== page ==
Only those who have been living under a rock for the past two weeks have not heard of the current NBA phenomenon that is Jeremy Lin.
The second-year guard out of Harvard has caught fire, leading the New York Knicks to their first seven game win streak of the season and a .500 record.
Lin has 171 points, including 38 against the Lakers, in those seven games and 64 assists. Those numbers are without Carmelo Anthony in the lineup, and only having Amare Stoudemire for the last two.
Lin’s story is quite the underdog story.
He led his high school team, Palo Alto High School, to a California Division II state championship and was named first-team All-State and Northern California Division II Player of the Year, yet he wasn’t offered a single NCAA Division I scholarship.
Pac-10 schools Cal, UCLA, and Stanford wanted him to walk on while Ivy League schools Harvard and Brown wanted him, but couldn’t offer him an athletic scholarship under Ivy League rules.
Lin chose to attend Harvard.
While at Harvard, Lin was named to the All-Ivy League second team as only a sophomore and the All-Ivy League first team his junior and senior years. He finished his career there as the only Ivy League in history to have 1,450+ points, 450+ rebounds, 400+ assists and 200+ steals.
He also drew some national attention when he scored 30 points and pulled down nine boards on the road at nationally ranked UConn.
After graduation, Lin worked out with eight different NBA teams, but he went undrafted on draft day.
After playing in the Summer League with the Dallas Mavericks, Lin signed a two-year deal with his hometown Golden State Warriors only to be cut after the first year. He was picked up by the Houston Rockets and played two preseason games but was cut for cap reasons before the start of this season.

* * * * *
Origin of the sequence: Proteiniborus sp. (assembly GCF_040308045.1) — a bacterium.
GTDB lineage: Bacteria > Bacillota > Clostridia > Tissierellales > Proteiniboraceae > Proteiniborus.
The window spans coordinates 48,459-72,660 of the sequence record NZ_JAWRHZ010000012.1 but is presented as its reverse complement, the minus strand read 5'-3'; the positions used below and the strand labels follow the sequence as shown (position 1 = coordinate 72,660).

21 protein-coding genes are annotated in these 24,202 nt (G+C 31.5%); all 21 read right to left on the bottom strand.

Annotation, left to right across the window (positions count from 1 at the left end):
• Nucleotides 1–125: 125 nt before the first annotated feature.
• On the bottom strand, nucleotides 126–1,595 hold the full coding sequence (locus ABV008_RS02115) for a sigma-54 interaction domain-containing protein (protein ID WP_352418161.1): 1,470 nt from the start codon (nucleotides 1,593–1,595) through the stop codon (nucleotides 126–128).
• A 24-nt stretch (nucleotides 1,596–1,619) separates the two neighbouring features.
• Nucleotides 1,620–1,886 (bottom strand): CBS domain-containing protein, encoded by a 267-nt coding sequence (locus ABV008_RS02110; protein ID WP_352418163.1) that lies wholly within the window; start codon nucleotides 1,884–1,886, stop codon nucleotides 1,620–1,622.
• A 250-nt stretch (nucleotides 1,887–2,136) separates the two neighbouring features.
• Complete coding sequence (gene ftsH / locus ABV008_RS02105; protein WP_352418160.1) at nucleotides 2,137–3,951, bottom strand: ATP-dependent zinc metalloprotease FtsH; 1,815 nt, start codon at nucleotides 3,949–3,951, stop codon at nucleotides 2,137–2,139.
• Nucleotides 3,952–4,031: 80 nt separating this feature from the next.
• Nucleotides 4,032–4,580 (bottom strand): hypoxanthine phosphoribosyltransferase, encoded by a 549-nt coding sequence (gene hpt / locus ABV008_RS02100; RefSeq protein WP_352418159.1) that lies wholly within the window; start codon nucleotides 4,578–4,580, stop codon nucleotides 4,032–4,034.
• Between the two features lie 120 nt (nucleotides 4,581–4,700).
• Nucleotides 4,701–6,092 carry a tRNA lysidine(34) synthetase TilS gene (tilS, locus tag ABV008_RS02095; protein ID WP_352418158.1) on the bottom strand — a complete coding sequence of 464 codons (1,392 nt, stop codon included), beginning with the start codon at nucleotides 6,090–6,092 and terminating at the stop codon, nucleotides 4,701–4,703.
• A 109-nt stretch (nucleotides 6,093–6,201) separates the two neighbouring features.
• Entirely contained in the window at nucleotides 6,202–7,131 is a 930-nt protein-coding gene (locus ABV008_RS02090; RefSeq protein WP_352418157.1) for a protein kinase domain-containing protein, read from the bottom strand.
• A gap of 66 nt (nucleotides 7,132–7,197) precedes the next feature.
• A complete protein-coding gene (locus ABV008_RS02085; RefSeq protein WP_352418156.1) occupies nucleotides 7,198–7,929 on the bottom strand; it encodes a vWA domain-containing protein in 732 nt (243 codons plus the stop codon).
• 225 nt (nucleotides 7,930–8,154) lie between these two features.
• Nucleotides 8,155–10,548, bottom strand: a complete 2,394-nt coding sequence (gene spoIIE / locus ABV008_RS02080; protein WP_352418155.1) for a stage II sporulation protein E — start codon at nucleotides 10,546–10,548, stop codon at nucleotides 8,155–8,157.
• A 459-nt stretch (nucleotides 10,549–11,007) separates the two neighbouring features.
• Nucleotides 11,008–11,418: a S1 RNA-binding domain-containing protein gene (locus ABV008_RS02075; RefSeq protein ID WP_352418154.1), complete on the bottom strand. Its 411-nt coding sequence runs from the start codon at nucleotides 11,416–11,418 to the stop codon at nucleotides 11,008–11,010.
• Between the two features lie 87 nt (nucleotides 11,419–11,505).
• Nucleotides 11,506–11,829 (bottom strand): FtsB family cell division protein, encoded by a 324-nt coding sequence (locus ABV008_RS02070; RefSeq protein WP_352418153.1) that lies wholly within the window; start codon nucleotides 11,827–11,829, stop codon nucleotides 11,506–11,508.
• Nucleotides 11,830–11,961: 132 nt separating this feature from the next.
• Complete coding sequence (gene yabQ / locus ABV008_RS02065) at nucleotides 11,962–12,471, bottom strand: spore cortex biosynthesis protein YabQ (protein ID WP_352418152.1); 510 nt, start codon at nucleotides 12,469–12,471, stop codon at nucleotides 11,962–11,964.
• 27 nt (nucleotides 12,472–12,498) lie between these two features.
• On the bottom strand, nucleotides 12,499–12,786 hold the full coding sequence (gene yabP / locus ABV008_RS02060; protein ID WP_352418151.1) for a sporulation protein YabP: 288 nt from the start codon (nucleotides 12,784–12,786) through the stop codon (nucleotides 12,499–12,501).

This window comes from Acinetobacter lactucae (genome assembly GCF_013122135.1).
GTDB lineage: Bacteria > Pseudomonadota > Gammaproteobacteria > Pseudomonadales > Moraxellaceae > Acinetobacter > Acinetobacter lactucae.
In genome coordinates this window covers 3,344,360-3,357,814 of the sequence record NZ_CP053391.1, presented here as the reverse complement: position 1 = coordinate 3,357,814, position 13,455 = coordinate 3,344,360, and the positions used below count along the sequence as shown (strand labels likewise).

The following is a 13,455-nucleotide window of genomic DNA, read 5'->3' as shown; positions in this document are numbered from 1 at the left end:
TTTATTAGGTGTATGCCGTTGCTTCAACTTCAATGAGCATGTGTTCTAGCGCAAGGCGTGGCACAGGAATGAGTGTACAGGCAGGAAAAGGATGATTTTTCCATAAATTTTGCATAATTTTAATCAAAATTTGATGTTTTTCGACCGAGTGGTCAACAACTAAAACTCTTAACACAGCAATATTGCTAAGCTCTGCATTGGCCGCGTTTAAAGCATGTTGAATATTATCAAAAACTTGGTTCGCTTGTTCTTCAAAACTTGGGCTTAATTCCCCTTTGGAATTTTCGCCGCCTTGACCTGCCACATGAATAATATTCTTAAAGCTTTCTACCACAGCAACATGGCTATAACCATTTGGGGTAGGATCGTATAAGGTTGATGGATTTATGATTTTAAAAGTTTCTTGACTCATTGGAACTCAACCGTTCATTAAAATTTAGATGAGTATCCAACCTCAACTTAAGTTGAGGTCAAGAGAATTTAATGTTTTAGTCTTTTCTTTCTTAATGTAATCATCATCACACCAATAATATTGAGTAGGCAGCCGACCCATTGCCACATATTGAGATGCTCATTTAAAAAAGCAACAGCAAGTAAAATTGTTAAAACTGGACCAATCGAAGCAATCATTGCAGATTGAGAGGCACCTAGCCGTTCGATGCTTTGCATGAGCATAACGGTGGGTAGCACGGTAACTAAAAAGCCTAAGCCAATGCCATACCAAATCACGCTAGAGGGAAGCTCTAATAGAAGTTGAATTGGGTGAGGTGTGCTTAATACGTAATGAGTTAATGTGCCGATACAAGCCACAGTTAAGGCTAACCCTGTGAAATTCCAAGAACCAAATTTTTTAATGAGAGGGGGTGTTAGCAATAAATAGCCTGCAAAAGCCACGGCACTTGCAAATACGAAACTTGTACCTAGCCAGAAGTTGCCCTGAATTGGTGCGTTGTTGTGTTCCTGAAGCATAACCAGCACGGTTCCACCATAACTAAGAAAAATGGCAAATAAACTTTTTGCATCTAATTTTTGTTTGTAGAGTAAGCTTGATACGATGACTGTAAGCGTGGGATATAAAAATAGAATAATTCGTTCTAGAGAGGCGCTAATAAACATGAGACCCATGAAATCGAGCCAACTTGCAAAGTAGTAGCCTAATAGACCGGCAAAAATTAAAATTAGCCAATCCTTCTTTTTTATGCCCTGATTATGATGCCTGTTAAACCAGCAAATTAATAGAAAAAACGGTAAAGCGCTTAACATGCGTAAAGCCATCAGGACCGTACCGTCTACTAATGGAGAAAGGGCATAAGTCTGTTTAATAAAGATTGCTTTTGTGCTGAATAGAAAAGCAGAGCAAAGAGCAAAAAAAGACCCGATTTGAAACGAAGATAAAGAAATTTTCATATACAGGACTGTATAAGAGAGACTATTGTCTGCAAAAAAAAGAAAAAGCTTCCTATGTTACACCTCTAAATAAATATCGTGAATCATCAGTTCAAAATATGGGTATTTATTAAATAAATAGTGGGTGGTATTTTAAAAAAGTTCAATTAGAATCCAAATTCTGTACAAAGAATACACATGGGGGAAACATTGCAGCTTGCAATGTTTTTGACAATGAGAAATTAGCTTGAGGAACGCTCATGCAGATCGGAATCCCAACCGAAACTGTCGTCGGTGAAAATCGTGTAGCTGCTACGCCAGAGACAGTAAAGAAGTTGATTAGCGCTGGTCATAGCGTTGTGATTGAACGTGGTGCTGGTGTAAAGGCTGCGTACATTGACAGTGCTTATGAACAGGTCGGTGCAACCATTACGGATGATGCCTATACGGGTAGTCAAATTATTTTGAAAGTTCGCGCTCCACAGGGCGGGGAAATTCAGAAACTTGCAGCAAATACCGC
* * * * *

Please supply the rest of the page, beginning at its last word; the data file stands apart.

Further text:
He was picked up by the Knicks, sent down to the D-League, recalled because of injuries and almost cut because of cap issues. With so much moving around, Lin was sleeping on his brother’s couch because he didn’t have a place of his own.
On Feb. 4, Lin was given a chance by coach Mike D’Antoni and seven games later, “Lin-sanity” is upon us.
“Lin-sanity”, “Super Lin-tendo” and “Mr. Lin-credible” are just a sampling of the nicknames being used to describe this out-of-nowhere sensation.
After only six NBA starts, he has been added to the Haier Shooting Stars competition and will “assist” his teammate Iman Shumpert during the Sprite Slam Dunk Contest during All-Star Weekend on Feb. 25.
So is Jeremy Lin and “Lin-sanity” just a flash in the pan or here to stay?
Obviously, Lin can’t be expected to drop 20 points every night for the rest of his career, especially when Anthony rejoins the team; but you can expect the assists to go up more and more.
He averaged 8.5 assists without Anthony or Stoudemire, and had 11 and 13 upon Stoudemire’s return.
The reason Lin will not just fade away is simple: he’s a true point guard.
In today’s NBA, the elite point guards are Derrick Rose, Chris Paul and Deron Williams. All great athletes and scorers, but not true point guards.
Lin looks for the open guy before shooting.
Case in point, when the Knicks hosted the Sacramento Kings in Stoudemire’s second game back, Lin had 13 assists compared to only six shot attempts.
A combination of Lin’s pass-first mentality and his proven ability to score when necessary is the reason that Lin-sanity will be upon us for a very long time.